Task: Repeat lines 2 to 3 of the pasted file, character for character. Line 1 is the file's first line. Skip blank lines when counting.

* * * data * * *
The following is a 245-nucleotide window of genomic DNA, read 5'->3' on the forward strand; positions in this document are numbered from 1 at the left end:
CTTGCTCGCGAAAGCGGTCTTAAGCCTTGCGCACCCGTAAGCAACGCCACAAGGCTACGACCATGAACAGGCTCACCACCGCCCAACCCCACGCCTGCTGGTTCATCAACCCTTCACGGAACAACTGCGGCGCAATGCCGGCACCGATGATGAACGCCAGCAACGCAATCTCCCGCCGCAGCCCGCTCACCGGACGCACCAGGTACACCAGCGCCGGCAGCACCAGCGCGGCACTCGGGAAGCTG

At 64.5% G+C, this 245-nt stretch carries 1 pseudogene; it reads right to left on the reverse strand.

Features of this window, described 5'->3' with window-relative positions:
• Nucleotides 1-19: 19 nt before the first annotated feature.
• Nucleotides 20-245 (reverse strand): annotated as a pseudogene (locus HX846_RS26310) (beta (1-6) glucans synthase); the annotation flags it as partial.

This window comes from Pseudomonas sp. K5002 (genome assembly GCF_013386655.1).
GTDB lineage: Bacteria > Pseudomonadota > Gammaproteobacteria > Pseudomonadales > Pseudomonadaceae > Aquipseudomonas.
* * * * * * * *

CTTGCTCGCGAAAGCGGTCTTAAGCCTTGCGCACCCGTAAGCAACGCCACAAGGCTACGACCATGAACAGGCTCACCACCGCCCAACCCCACGCCTGCTGGTTCATCAACCCTTCACGGAACAACTGCGGCGCAATGCCGGCACCGATGATGAACGCCAGCAACGCAATCTCCCGCCGCAGCCCGCTCACCGGACGCACCAGGTACACCAGCGCCGGCAGCACCAGCGCGGCACTCGGGAAGCTG

At 64.5% G+C, this 245-nt stretch carries 1 pseudogene; it reads right to left on the reverse strand.